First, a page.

TAMPA, Fla. (WFLA) – Hillsborough County State Attorney Andrew Warren is dismissing dozens of cases against protesters in Tampa.
At a press conference Monday, Warren said his office will dismiss all 67 criminal cases against those arrested for unlawful assembly on June 2, when police say protests ramped up in Tampa and people began destroying property.
On Sunday, people marched through the streets of downtown Tampa during a “Drop the Charges” protest and march. People walked from the Hillsborough County Courthouse to Tampa Police Headquarters and back, demanding Warren drop the charges.
“In each of those 67 arrests, the evidence shows those persons arrested was peacefully protesting. There was no violence, there was no vandalism, there was no attack on a law enforcement office,” Warren said. “Therefore, this office will not be filing charges against any of those 67 individuals.”
Warren said he would be working with law enforcement to expunge the arrests from each of those person’s records.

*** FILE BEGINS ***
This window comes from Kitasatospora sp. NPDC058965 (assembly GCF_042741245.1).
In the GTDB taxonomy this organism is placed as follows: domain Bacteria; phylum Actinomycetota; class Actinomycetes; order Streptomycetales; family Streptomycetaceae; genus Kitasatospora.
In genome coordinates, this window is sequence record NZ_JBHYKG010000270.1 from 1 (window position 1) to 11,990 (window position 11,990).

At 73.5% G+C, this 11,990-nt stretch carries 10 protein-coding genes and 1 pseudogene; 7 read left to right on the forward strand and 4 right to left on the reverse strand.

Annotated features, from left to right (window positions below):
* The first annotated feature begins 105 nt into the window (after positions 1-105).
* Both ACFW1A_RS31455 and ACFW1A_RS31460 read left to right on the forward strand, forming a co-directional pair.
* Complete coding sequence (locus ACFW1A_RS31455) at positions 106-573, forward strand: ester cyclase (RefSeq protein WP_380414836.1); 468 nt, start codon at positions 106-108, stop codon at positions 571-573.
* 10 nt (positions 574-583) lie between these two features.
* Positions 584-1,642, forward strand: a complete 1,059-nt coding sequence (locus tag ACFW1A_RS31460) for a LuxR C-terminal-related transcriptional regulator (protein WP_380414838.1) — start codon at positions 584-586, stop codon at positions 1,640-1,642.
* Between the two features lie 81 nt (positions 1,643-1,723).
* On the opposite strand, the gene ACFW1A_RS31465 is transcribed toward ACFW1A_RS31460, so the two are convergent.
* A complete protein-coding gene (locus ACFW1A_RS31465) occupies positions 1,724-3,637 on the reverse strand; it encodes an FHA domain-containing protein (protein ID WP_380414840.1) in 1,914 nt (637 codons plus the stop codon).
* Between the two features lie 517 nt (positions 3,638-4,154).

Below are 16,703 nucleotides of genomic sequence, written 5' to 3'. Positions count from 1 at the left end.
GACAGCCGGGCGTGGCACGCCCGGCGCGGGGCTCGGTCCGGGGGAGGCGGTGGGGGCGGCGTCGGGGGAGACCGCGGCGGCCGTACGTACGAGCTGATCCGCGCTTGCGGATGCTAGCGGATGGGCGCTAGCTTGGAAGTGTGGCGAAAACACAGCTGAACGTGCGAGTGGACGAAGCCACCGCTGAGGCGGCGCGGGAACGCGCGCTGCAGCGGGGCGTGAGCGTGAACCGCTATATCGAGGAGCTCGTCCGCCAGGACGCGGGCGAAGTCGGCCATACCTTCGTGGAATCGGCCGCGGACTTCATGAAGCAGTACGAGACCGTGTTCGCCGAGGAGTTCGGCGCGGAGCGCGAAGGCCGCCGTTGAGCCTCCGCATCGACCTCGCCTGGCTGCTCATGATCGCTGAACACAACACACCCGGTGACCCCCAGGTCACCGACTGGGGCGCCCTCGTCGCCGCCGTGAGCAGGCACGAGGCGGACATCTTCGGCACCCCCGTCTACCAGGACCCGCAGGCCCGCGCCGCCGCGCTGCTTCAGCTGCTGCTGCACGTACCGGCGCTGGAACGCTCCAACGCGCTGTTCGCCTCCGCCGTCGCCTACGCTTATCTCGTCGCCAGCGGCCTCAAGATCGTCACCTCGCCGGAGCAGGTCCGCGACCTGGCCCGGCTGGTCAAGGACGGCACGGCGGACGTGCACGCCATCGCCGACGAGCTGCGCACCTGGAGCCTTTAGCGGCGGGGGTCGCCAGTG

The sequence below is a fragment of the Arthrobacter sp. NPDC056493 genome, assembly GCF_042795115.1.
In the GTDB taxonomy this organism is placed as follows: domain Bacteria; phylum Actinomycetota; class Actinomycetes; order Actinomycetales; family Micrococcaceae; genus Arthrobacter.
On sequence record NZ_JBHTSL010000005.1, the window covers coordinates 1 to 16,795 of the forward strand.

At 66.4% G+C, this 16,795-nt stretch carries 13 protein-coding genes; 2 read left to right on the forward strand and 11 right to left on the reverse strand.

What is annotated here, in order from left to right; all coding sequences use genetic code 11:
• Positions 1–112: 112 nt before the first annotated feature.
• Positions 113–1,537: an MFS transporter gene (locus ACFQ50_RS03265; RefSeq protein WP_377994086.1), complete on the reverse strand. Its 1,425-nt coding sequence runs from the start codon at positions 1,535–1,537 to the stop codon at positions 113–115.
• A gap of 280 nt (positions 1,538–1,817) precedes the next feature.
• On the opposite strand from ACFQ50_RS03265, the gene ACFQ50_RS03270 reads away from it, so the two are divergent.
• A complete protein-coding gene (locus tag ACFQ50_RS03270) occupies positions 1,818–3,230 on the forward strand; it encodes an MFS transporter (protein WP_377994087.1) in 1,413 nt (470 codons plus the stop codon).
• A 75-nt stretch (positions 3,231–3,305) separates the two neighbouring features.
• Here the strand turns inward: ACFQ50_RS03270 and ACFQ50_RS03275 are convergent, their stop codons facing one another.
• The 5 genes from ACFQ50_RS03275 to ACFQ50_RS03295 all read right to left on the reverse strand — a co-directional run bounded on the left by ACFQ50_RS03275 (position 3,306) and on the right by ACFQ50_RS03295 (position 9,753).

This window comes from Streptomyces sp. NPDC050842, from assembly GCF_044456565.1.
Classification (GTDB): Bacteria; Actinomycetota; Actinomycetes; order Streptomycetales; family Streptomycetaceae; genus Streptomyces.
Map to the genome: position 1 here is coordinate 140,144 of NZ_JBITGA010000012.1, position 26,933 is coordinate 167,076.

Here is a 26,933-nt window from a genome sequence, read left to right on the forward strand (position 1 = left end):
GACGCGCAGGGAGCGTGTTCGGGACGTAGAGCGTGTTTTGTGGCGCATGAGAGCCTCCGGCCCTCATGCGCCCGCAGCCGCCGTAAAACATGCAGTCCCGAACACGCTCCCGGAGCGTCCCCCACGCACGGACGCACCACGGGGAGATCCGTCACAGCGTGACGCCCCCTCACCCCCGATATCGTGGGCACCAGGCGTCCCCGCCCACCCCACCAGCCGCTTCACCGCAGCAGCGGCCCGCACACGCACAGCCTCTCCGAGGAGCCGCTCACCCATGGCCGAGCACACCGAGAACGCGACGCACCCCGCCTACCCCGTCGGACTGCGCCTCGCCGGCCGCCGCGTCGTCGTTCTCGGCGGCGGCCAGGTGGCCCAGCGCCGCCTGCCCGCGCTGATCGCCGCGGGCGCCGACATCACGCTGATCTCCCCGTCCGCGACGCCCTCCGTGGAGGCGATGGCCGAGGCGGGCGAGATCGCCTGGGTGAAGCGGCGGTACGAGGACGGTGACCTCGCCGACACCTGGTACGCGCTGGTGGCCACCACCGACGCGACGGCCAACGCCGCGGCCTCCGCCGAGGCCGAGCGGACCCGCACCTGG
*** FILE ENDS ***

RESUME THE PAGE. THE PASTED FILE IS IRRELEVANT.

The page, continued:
“Prosecuting people for exercising their First Amendment rights doesn’t solve problems, it creates them by weakening the bonds that exist between law enforcement, our community and by undermining people’s faith in our system,” Warren said. “While we have no intention of prosecuting people who are peacefully protesting, we will not tolerate people looking to exploit this moment. There is no place for violence or destruction that creates a risk to citizens of our community, including law enforcement.
Tampa Police Chief Brian Dugan released a statement in response to Warren’s decision later Monday.
“I have said from the beginning that we support the right for peaceful protesters to have their voices heard,” Dugan said. “The state attorney has decided to not prosecute the 67 people who were arrested on the night of June 2.”
In his statement, however, the police chief said the protesters who were arrested were blocking streets.
“Although I understand the difficulty in prosecuting those arrested, they were given two warnings after blocking streets. Although taking over intersections can be peaceful, it is still illegal,” Dugan said. “The Tampa Police Department will continue to work to bring our department and the community together. We remain in solidarity with those who are using their 1st Amendment right peacefully to speak on injustices.”
8 On Your Side spoke to Didier Jean-Baptiste, who was arrested June 2 for unlawful assembly. He had not heard the news until we called.
“It’s a good feeling. It’s a really good feeling. But they should have never done that in the first place,” he said.